Monday, June 1, 2009

India's Domestic carriers fly into worry zone


1 Jun 2009, 0106 hrs IST, Mithun Roy, ET Bureau

MUMBAI: Praful Patel, assuming charge at the civil aviation ministry on June 1, has his task cut out. The minister, in his second innings, will 
be overseeing an industry that’s staring at a cumulative loss of Rs 30,000 crore per year, largely contributed by the three full-service carriers — Air India, Jet Airways and Kingfisher. 

According to the Centre for Asia-Pacific Aviation (CAPA), a Sydney-based sector researcher, the combined debt of the three could reach Rs 45,000 crore by the end of this fiscal. While Indian aviation industry accounts for 17% of global losses, it only accounts for 2% of global traffic. How did the trio fly into this air pocket? 

Analysts point their fingers at the reckless expansions that Kingfisher and Jet undertook in both, the domestic and international sectors, without any real demand. The roller coaster ride of the aviation turbine fuel (ATF) prices didn’t help things. Some analysts even say that the egos of the promoters, too, played a part in this aviation drama. 

With the economy on a roll, growing at 9% plus rates in the past few years, Jet and Kingfisher had set their standards a bit too high: they wouldn’t consider themselves as national players, if they didn’t have more than a dozen flight services per day between Delhi and Mumbai. Later, Kingfisher’s Vijay Mallya and Jet’s Naresh Goyal struck a chord of friendship, but the alliance, struck for reducing excess capacity last October, is yet to take off, said an analyst with a brokerage firm on the conditions of anonymity. 

Analysts are not expecting any silver lining in the quarterly results of listed airline entities — Kingfisher and SpiceJet, a low-cost airliner. On Monday last, Jet announced a standalone net loss of Rs 402 crore for the full-year ended March 2009 compared with a net loss of Rs 253 crore in the previous year. It suffered losses mainly on the account of high fuel and other operating costs, and lower load factors resulting into lower revenues than expected. Jet has a debt of $3.1-billion. 

The net losses of Kingfisher jumped to Rs 626 crore in the third quarter of FY09 from Rs 423 crore in the same quarter of the previous year, following international operations’ initiation costs of Rs 174 crore, and exchange rate dollar-denominated expenses amounting to Rs 60 crore. Kingfisher started international operations last September.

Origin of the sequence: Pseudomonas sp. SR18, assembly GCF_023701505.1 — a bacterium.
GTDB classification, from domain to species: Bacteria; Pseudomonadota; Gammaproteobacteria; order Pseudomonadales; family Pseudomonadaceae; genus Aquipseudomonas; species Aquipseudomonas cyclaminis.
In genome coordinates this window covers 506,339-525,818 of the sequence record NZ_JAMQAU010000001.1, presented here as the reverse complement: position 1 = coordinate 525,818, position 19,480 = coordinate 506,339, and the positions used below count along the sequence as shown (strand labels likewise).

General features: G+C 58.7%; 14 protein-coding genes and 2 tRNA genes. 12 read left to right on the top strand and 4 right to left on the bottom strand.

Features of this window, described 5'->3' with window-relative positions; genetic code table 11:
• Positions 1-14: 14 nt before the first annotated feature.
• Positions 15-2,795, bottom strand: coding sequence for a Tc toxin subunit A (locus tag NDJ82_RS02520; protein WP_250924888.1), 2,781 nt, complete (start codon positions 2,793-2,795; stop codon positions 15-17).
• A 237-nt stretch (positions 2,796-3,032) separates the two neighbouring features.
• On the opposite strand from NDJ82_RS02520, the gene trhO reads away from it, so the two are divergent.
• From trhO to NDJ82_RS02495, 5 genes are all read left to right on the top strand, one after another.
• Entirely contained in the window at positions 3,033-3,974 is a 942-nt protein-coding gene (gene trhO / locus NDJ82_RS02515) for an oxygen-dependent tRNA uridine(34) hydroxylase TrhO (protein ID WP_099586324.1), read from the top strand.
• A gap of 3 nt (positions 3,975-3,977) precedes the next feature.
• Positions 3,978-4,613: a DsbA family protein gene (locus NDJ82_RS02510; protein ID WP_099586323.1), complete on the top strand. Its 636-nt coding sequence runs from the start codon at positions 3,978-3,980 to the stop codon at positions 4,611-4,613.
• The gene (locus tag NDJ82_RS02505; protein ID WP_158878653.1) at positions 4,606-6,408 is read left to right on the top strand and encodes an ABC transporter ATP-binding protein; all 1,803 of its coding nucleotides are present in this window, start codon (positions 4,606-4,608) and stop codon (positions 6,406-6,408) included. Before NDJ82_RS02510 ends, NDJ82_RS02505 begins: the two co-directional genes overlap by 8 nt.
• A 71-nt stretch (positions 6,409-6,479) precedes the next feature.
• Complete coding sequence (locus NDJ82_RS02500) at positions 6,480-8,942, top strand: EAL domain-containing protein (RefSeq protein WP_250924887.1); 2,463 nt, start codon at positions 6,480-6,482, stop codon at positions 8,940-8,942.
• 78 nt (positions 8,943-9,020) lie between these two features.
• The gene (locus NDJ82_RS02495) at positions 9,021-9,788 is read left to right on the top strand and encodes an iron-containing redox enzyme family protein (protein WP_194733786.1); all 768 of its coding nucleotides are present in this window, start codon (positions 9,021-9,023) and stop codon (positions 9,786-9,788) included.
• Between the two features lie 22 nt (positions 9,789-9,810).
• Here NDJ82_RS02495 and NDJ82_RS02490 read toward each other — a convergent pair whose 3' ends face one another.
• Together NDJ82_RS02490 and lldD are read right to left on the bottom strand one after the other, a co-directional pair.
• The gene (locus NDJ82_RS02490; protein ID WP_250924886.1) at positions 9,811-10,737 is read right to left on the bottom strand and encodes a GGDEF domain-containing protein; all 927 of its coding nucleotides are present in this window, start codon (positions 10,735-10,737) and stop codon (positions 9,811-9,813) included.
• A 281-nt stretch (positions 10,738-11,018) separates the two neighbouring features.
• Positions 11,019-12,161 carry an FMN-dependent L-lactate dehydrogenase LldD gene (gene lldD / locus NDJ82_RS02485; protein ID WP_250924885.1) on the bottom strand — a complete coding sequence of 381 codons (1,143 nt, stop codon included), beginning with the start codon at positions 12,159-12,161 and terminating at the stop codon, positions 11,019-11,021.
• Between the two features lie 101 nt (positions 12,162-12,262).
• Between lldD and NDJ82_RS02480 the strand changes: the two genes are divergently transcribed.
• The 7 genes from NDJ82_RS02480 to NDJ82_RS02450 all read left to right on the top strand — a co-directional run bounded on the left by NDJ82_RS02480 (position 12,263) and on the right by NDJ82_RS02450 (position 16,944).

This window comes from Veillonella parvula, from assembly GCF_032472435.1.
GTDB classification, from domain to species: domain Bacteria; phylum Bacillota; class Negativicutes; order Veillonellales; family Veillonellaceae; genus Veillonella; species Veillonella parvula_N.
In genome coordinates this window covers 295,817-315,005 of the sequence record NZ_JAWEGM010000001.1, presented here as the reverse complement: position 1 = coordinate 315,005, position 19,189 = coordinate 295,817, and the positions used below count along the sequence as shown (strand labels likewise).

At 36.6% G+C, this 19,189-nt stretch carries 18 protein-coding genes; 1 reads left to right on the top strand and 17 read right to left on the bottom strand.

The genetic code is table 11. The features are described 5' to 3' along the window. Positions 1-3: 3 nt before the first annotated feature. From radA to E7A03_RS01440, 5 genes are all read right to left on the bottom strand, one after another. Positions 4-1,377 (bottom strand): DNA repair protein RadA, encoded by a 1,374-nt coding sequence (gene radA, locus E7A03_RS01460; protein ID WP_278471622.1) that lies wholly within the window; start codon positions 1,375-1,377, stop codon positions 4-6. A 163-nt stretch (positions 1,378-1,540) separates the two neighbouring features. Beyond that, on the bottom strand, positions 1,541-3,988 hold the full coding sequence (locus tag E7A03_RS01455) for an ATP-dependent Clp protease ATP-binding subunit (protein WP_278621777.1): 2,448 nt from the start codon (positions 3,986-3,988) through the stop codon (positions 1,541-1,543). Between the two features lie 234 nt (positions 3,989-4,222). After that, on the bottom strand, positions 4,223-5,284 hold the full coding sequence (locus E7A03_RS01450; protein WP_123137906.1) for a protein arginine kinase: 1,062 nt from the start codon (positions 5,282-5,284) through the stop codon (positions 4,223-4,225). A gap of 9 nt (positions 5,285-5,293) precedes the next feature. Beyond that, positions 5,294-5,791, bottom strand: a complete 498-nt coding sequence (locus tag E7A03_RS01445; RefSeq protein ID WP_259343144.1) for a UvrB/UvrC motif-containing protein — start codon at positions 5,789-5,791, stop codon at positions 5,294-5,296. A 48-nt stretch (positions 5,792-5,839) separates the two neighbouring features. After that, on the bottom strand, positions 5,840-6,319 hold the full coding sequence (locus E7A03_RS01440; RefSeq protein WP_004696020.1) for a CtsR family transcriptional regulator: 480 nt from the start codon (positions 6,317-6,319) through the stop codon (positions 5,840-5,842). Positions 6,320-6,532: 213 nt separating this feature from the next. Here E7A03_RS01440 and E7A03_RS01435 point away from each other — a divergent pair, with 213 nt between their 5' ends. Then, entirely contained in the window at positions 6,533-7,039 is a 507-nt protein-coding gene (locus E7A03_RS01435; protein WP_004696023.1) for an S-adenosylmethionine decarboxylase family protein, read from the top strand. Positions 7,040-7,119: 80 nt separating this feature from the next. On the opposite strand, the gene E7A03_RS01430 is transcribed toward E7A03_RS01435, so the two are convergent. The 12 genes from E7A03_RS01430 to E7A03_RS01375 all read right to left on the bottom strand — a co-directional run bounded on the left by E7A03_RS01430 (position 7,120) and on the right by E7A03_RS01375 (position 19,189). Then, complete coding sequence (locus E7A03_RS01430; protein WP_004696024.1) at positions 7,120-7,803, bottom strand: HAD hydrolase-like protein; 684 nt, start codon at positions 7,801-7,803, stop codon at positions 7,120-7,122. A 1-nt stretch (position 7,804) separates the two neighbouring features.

The domestic aviation industry has been badly hit by surging crude oil prices last calendar year, which touched a record high of $147 per barrel in September last year. ATF prices had peaked to Rs 71,028.26 per kl in Delhi in August on international crude prices touching a historic high. 

To mitigate the ATF heat, carriers were forced to raise fares, which resulted in slowing air passenger traffic growth. It fell by 12% in the first three months of the current calendar year. Industry experts are now increasingly questioning the need for business class and first class, when corporate travel has declined considerably due to the economic slowdown. There has also been a talk of full-service carriers looking seriously at the low-cost option to stay in business. 

Two analysts in leading brokerages that ET spoke to were unanimous that these airlines should go aggressive on cost-cutting and capacity reduction, apart from structuring airfares keeping an eye on passenger load factor, if they have to land in positive territory. Interestingly, Kingfisher Airlines has converted 24 flights to its low-cost model Kingfisher Red (earlier known as Air Deccan). Jet, too, recently launched JetKonnect, a low-cost service, over and above its Jet Lite services. 

Mark Martin, senior analyst with KPMG, says Indian carriers need to act quickly with time running out. 

Many airlines are strapped for funds and raising money is not an option in this environment. The full-service carriers, such as Jet Airways and Kingfisher, have been trying to raise funds to meet their working capital requirements. Jet Airways raised around Rs 2,000 crore from nationalised banks three months back, while SBI, last week, agreed to provide a Rs 500-crore loan to Kingfisher Airlines to meet its immediate cash needs. Kingfisher’s spokesperson confirmed that the airline would get funds from SBI. 

Experts feel that low-cost carrier is the best model for India and low-cost carriers remain convinced about the potential in India. SpiceJet CEO Sanjay Aggarwal, for instance, thinks India is the place where only the low-cost carrier will survive, since less than 3% of the country’s population opts for flying as a travel option. “SpiceJet has clear cut strategy for low-fare segment and our market share has been increasing steadily since November,” said Mr Aggarwal. Airlines have started taking drastic measures, apart from converting business class to economy. Jet Airways had reduced capacity by 20% and Kingfisher by 15%, followed by JetLite, which had decreased capacity by around 5%. 

Jet Airways spokesperson said that airline has undertaken additional measures to streamline costs to improve the financial health of the company under the current global economic environment. The airline has issued termination notices to some cabin crew on probation in accordance with the terms of their contracts and in compliance with the law.

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